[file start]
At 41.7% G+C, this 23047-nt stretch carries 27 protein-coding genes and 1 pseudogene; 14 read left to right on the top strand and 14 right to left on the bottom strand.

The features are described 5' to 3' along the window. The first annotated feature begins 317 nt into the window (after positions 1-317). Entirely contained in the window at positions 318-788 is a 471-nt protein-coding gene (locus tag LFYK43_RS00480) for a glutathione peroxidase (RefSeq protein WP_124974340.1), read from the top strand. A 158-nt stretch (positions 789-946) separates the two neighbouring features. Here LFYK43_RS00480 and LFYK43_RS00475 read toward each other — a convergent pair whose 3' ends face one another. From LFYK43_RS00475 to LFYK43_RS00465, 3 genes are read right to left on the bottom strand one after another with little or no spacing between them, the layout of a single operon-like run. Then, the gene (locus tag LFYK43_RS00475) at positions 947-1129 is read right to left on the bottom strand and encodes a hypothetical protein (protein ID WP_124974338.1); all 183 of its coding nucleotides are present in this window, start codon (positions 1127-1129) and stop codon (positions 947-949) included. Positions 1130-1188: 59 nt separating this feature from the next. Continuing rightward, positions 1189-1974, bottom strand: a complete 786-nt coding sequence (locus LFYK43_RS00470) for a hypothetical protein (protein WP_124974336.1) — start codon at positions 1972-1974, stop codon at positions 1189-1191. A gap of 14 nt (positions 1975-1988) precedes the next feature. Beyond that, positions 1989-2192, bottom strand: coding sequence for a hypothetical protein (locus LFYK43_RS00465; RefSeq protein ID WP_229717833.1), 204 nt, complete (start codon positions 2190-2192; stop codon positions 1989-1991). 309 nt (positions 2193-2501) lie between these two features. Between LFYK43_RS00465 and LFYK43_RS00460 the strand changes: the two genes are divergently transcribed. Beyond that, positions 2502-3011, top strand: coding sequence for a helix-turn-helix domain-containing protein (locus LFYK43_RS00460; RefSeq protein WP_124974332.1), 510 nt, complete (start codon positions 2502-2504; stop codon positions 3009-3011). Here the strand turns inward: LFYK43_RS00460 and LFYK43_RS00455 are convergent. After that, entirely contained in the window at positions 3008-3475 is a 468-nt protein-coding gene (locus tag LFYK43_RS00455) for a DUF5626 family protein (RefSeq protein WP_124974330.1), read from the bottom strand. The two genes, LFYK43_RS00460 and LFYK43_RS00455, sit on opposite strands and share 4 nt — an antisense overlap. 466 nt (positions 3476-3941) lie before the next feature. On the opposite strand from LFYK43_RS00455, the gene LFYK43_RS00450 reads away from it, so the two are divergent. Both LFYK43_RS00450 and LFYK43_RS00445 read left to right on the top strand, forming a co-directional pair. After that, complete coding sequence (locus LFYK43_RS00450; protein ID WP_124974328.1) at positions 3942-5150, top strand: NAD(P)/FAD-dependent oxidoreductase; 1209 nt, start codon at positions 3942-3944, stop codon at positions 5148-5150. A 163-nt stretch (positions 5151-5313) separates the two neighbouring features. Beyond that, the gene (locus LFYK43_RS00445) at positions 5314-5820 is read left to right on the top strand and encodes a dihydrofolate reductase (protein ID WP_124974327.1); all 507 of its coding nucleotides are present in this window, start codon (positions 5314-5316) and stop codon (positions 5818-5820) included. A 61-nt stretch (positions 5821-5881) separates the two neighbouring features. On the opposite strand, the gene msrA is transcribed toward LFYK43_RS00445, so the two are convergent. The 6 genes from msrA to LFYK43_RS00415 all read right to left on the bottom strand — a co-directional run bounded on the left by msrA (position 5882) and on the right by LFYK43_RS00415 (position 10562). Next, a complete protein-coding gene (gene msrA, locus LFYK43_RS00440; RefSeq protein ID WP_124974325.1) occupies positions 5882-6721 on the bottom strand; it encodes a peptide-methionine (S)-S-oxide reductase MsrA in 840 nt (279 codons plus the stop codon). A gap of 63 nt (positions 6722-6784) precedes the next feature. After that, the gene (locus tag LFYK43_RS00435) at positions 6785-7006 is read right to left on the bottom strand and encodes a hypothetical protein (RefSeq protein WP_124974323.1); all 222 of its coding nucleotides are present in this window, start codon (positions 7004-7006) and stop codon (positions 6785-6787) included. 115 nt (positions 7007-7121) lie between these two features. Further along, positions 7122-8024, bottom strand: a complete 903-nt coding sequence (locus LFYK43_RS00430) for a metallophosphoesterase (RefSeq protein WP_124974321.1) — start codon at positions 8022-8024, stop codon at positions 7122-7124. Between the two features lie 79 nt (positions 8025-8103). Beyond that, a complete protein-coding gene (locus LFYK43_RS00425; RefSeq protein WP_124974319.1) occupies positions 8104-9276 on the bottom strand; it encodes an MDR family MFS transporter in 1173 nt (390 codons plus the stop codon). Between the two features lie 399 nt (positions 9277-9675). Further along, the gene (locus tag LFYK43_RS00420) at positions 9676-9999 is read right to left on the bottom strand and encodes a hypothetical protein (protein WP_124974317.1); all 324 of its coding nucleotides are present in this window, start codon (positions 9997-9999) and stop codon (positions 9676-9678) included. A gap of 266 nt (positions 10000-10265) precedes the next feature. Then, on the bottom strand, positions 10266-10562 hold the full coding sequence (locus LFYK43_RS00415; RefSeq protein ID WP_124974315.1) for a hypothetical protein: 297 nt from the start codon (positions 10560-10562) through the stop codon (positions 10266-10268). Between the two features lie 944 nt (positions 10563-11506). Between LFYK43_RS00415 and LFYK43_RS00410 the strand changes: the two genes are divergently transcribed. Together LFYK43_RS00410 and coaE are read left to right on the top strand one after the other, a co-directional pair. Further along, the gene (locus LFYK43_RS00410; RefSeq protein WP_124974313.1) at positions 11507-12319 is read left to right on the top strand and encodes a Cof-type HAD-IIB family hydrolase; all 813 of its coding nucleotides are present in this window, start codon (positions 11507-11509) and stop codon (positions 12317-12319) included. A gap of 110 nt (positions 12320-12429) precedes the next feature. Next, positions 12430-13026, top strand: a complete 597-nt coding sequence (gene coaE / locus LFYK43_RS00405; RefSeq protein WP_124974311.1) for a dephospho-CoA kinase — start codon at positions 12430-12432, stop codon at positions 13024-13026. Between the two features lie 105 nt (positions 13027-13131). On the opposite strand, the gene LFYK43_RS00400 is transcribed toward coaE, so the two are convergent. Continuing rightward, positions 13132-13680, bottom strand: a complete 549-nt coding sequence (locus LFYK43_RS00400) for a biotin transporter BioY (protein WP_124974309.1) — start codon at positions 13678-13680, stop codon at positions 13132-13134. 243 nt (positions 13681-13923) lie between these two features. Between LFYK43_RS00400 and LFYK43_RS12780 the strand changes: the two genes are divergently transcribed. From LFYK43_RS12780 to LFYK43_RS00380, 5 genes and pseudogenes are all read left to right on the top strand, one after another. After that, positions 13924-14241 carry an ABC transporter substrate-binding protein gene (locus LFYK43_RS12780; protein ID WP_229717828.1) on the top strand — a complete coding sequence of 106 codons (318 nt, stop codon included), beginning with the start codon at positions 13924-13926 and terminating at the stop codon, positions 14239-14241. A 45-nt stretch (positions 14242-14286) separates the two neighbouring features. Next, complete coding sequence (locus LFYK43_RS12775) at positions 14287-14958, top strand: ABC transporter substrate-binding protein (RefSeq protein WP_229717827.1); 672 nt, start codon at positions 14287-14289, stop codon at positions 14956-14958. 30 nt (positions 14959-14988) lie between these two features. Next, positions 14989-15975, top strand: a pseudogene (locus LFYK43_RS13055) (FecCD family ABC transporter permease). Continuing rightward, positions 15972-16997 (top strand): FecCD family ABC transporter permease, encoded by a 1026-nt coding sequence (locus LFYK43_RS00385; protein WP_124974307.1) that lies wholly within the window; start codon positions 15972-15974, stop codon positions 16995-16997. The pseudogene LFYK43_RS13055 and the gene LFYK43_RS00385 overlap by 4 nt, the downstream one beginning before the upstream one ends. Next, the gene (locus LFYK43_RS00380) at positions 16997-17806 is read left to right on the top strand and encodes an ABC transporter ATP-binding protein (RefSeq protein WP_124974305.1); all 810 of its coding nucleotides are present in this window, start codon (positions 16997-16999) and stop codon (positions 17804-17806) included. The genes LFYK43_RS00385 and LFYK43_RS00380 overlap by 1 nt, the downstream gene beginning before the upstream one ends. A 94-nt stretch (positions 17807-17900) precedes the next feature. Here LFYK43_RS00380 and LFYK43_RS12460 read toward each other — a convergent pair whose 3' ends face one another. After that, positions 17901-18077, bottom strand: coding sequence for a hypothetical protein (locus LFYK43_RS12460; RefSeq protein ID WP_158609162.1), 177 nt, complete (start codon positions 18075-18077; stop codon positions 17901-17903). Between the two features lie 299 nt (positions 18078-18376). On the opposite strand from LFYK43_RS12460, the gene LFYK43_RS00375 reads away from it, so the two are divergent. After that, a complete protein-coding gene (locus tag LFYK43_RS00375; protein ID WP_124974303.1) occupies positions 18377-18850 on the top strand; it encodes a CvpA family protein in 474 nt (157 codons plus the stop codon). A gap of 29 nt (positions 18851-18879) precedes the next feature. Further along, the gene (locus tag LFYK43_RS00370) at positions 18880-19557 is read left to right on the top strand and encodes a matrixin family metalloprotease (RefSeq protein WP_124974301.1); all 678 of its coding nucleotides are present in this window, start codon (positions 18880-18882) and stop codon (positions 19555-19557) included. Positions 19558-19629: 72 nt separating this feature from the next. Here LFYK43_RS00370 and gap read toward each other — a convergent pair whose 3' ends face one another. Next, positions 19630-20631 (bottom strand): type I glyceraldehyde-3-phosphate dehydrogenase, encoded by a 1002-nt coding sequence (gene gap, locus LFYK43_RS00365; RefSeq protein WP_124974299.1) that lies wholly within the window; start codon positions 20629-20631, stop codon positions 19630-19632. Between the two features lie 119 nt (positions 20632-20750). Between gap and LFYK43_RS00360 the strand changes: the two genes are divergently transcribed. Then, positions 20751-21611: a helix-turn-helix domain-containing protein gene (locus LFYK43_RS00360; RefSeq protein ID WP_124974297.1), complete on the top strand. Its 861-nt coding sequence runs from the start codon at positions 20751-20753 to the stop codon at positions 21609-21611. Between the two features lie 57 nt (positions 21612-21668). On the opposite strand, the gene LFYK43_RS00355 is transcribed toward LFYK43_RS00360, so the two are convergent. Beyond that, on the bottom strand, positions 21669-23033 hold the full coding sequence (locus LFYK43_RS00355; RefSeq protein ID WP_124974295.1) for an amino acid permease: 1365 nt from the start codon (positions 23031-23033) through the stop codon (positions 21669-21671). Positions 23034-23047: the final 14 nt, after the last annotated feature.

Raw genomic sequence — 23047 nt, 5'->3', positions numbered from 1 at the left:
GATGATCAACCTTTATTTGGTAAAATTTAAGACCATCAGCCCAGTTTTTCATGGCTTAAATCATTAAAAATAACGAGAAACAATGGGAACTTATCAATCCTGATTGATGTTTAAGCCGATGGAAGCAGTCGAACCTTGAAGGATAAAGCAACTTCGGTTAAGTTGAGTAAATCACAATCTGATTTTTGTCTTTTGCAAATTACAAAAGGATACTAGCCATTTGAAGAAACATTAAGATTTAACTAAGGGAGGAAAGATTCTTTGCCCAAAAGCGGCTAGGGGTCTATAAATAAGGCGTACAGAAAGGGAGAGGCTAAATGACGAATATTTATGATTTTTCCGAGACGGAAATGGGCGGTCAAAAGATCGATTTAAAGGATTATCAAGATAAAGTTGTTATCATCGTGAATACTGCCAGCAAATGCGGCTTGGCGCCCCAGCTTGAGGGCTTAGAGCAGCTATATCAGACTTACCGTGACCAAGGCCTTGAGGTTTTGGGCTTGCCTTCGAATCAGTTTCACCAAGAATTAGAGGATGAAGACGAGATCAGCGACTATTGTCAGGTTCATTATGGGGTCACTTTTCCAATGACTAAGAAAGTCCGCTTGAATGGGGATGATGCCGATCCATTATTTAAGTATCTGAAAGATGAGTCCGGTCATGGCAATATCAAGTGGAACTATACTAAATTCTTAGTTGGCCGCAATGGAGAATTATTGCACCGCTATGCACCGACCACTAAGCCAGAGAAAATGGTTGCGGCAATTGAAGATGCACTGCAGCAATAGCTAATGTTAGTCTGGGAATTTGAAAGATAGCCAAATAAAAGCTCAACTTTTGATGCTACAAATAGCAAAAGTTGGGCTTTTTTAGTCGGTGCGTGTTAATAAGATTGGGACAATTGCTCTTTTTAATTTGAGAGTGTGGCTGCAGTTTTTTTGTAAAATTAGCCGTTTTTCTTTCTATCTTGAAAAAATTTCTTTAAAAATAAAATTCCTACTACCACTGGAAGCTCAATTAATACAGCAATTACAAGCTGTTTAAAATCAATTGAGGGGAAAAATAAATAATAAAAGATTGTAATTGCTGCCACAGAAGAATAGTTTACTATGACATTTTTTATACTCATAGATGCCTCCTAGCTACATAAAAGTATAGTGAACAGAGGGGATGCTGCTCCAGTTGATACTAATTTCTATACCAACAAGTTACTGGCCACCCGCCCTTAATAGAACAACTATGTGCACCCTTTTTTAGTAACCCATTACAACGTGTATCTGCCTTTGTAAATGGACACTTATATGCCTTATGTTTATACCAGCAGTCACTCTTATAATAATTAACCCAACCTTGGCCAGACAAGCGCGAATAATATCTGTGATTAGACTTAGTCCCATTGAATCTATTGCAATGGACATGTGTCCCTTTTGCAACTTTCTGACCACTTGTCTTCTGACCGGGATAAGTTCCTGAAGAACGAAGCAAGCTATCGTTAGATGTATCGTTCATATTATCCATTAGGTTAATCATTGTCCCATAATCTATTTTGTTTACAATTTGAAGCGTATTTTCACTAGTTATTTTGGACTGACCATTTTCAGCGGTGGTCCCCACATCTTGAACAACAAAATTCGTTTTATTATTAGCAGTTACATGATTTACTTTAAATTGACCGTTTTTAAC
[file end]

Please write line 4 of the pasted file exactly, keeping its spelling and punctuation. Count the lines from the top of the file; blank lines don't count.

GATGATCAACCTTTATTTGGTAAAATTTAAGACCATCAGCCCAGTTTTTCATGGCTTAAATCATTAAAAATAACGAGAAACAATGGGAACTTATCAATCCTGATTGATGTTTAAGCCGATGGAAGCAGTCGAACCTTGAAGGATAAAGCAACTTCGGTTAAGTTGAGTAAATCACAATCTGATTTTTGTCTTTTGCAAATTACAAAAGGATACTAGCCATTTGAAGAAACATTAAGATTTAACTAAGGGAGGAAAGATTCTTTGCCCAAAAGCGGCTAGGGGTCTATAAATAAGGCGTACAGAAAGGGAGAGGCTAAATGACGAATATTTATGATTTTTCCGAGACGGAAATGGGCGGTCAAAAGATCGATTTAAAGGATTATCAAGATAAAGTTGTTATCATCGTGAATACTGCCAGCAAATGCGGCTTGGCGCCCCAGCTTGAGGGCTTAGAGCAGCTATATCAGACTTACCGTGACCAAGGCCTTGAGGTTTTGGGCTTGCCTTCGAATCAGTTTCACCAAGAATTAGAGGATGAAGACGAGATCAGCGACTATTGTCAGGTTCATTATGGGGTCACTTTTCCAATGACTAAGAAAGTCCGCTTGAATGGGGATGATGCCGATCCATTATTTAAGTATCTGAAAGATGAGTCCGGTCATGGCAATATCAAGTGGAACTATACTAAATTCTTAGTTGGCCGCAATGGAGAATTATTGCACCGCTATGCACCGACCACTAAGCCAGAGAAAATGGTTGCGGCAATTGAAGATGCACTGCAGCAATAGCTAATGTTAGTCTGGGAATTTGAAAGATAGCCAAATAAAAGCTCAACTTTTGATGCTACAAATAGCAAAAGTTGGGCTTTTTTAGTCGGTGCGTGTTAATAAGATTGGGACAATTGCTCTTTTTAATTTGAGAGTGTGGCTGCAGTTTTTTTGTAAAATTAGCCGTTTTTCTTTCTATCTTGAAAAAATTTCTTTAAAAATAAAATTCCTACTACCACTGGAAGCTCAATTAATACAGCAATTACAAGCTGTTTAAAATCAATTGAGGGGAAAAATAAATAATAAAAGATTGTAATTGCTGCCACAGAAGAATAGTTTACTATGACATTTTTTATACTCATAGATGCCTCCTAGCTACATAAAAGTATAGTGAACAGAGGGGATGCTGCTCCAGTTGATACTAATTTCTATACCAACAAGTTACTGGCCACCCGCCCTTAATAGAACAACTATGTGCACCCTTTTTTAGTAACCCATTACAACGTGTATCTGCCTTTGTAAATGGACACTTATATGCCTTATGTTTATACCAGCAGTCACTCTTATAATAATTAACCCAACCTTGGCCAGACAAGCGCGAATAATATCTGTGATTAGACTTAGTCCCATTGAATCTATTGCAATGGACATGTGTCCCTTTTGCAACTTTCTGACCACTTGTCTTCTGACCGGGATAAGTTCCTGAAGAACGAAGCAAGCTATCGTTAGATGTATCGTTCATATTATCCATTAGGTTAATCATTGTCCCATAATCTATTTTGTTTACAATTTGAAGCGTATTTTCACTAGTTATTTTGGACTGACCATTTTCAGCGGTGGTCCCCACATCTTGAACAACAAAATTCGTTTTATTATTAGCAGTTACATGATTTACTTTAAATTGACCGTTTTTAAC